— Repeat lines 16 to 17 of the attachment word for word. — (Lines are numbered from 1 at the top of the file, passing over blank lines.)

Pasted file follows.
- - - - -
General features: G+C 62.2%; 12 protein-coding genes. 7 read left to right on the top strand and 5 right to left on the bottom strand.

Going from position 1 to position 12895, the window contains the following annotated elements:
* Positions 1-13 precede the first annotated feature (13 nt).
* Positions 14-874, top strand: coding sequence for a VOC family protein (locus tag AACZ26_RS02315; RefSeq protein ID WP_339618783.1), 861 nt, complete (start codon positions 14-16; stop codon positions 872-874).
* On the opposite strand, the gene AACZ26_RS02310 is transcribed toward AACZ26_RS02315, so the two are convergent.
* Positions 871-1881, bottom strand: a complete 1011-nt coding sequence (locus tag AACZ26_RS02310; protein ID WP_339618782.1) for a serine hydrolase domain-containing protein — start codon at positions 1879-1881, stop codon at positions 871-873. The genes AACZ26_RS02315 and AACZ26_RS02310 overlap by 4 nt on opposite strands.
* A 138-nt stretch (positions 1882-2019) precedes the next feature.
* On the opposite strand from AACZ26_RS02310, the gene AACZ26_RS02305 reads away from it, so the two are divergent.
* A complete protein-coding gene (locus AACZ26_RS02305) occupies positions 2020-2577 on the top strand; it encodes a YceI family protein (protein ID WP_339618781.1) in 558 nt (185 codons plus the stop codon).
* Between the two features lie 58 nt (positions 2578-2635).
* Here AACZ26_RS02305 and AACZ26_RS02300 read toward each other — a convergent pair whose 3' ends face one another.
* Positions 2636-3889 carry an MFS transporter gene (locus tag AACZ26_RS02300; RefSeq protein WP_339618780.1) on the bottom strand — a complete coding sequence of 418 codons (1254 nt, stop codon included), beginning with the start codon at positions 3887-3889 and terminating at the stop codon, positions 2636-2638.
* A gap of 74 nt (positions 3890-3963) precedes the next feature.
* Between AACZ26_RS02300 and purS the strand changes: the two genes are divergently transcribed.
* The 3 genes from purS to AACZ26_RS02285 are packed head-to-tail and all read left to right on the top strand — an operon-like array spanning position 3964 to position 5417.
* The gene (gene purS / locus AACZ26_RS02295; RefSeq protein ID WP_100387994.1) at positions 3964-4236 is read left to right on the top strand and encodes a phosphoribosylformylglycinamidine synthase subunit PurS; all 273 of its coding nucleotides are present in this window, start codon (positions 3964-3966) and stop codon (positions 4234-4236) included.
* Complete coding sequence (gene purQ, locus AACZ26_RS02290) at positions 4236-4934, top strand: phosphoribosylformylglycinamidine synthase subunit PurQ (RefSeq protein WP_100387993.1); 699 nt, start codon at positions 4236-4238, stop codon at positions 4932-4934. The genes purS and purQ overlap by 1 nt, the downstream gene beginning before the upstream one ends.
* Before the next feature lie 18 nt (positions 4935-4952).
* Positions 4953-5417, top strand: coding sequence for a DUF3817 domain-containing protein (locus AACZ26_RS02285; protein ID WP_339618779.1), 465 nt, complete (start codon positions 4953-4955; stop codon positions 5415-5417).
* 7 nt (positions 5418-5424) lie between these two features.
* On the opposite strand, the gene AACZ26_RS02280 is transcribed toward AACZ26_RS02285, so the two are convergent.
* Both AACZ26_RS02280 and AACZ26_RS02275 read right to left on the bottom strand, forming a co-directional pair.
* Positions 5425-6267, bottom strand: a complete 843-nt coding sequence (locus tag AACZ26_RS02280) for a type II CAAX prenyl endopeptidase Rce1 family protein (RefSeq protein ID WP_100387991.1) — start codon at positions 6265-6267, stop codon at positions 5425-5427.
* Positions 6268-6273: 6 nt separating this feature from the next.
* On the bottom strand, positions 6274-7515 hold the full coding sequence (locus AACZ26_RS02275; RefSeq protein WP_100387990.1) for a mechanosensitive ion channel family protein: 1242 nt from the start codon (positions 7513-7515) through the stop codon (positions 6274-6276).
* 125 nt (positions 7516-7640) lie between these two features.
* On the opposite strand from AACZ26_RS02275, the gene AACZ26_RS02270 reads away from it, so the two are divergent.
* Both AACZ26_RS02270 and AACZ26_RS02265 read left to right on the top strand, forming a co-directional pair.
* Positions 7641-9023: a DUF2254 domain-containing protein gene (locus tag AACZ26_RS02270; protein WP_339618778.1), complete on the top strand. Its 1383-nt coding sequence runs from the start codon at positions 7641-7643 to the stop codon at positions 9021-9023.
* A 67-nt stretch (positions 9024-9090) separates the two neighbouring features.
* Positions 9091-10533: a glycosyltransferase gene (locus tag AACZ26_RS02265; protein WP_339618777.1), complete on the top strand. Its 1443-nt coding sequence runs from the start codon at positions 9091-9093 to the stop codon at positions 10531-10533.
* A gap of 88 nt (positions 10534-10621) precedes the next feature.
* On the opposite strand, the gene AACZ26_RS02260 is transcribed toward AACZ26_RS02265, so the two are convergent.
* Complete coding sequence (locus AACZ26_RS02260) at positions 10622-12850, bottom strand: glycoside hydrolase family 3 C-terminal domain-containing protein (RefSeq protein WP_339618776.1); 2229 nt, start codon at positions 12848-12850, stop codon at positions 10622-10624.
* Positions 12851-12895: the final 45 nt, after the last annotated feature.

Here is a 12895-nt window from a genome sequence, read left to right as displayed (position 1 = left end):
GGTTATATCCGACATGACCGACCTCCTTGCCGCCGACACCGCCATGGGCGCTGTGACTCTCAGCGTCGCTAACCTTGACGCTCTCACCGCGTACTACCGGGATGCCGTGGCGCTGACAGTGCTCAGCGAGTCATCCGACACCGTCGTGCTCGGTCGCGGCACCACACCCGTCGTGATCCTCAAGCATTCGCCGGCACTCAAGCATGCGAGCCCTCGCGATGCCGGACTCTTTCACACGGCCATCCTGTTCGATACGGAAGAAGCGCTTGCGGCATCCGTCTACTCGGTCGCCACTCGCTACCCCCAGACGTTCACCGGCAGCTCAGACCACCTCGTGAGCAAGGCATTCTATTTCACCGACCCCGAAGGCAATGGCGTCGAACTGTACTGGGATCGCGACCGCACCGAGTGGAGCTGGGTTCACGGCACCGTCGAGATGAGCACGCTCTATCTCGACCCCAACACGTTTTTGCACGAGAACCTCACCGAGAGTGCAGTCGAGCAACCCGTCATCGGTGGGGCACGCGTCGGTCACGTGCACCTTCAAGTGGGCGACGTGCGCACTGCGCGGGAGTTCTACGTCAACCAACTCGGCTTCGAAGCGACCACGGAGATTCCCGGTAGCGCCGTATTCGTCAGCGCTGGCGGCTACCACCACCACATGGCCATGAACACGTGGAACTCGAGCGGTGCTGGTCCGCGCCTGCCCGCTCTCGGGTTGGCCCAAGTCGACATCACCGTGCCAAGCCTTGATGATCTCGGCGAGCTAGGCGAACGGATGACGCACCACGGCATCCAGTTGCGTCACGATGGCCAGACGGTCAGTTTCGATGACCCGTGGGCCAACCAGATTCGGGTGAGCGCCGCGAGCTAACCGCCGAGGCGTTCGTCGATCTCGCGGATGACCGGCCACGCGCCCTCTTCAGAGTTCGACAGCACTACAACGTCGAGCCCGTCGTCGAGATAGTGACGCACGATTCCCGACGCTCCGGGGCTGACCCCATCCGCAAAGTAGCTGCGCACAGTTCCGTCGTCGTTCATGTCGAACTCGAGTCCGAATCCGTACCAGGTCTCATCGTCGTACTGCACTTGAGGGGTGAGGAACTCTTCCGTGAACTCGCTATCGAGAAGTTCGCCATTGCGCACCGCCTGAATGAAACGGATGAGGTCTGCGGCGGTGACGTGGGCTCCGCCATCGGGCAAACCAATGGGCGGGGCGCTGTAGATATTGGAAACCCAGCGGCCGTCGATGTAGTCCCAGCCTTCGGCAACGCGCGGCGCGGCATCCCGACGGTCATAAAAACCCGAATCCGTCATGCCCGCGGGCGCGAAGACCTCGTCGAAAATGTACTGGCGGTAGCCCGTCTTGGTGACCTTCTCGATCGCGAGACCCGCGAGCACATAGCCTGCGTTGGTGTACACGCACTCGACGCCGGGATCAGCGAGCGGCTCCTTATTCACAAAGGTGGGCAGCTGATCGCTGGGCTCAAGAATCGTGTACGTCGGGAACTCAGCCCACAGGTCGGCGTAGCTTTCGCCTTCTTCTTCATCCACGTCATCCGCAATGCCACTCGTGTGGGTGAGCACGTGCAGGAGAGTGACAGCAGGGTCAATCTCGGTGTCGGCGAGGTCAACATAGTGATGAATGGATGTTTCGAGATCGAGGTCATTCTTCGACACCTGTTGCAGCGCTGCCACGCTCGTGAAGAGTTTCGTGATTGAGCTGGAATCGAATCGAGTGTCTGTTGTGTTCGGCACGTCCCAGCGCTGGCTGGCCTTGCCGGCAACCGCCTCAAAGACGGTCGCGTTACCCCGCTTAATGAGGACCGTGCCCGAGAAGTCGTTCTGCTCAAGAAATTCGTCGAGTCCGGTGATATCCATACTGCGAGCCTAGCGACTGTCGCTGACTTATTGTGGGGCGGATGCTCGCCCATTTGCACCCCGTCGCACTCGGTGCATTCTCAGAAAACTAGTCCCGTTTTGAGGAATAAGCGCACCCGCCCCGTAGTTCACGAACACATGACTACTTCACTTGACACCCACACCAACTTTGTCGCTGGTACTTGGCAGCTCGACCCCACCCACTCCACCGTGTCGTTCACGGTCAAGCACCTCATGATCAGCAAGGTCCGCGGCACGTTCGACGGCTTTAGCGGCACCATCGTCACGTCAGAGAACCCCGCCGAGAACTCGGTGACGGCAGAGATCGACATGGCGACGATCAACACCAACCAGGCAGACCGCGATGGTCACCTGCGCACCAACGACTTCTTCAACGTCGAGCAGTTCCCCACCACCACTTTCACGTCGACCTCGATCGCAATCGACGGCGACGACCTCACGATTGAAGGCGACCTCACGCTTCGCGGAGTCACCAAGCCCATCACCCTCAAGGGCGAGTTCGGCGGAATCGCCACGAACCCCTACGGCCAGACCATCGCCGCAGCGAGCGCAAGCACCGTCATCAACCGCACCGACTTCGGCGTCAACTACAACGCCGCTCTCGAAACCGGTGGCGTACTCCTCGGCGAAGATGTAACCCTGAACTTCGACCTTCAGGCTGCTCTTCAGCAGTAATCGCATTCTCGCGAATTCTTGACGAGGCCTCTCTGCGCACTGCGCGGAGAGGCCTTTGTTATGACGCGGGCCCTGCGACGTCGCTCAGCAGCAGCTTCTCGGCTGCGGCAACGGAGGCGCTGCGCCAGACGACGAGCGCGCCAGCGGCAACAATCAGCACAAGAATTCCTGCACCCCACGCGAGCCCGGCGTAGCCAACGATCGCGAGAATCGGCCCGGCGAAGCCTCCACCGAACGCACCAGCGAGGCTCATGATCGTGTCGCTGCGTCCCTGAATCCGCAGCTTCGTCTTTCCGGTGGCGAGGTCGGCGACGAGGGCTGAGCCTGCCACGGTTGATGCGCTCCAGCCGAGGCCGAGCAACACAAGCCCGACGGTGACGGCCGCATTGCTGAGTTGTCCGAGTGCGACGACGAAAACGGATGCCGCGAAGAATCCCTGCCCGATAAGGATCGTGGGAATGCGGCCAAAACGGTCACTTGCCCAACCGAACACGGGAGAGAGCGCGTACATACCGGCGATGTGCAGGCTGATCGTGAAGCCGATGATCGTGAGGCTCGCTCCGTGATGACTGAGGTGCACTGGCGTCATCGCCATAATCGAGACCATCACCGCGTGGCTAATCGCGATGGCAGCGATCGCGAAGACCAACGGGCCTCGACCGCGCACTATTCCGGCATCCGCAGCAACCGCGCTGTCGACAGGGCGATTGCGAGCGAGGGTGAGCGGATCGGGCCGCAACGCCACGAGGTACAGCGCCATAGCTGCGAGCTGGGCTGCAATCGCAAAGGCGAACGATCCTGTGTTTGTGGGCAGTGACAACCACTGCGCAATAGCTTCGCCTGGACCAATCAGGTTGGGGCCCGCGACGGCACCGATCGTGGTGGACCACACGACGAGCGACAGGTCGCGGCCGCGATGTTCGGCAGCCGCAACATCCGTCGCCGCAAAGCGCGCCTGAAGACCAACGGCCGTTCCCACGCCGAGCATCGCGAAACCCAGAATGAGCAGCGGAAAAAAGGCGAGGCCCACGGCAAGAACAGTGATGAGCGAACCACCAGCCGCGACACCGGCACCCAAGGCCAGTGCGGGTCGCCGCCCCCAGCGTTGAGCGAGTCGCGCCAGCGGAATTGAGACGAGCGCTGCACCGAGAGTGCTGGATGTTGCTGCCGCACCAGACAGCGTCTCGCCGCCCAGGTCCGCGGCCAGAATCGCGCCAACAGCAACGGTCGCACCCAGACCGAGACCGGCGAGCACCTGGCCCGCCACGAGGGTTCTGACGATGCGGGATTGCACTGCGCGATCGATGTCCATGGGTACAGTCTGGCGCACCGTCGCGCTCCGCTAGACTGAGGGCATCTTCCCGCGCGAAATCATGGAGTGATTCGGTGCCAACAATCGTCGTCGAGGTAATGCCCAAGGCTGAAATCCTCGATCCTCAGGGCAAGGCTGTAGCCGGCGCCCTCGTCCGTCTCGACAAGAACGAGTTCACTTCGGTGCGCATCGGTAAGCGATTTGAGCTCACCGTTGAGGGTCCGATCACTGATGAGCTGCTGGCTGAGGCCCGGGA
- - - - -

* The gene (gene purS / locus AACZ26_RS02295; RefSeq protein ID WP_100387994.1) at positions 3964-4236 is read left to right on the top strand and encodes a phosphoribosylformylglycinamidine synthase subunit PurS; all 273 of its coding nucleotides are present in this window, start codon (positions 3964-3966) and stop codon (positions 4234-4236) included.
* Complete coding sequence (gene purQ, locus AACZ26_RS02290) at positions 4236-4934, top strand: phosphoribosylformylglycinamidine synthase subunit PurQ (RefSeq protein WP_100387993.1); 699 nt, start codon at positions 4236-4238, stop codon at positions 4932-4934. The genes purS and purQ overlap by 1 nt, the downstream gene beginning before the upstream one ends.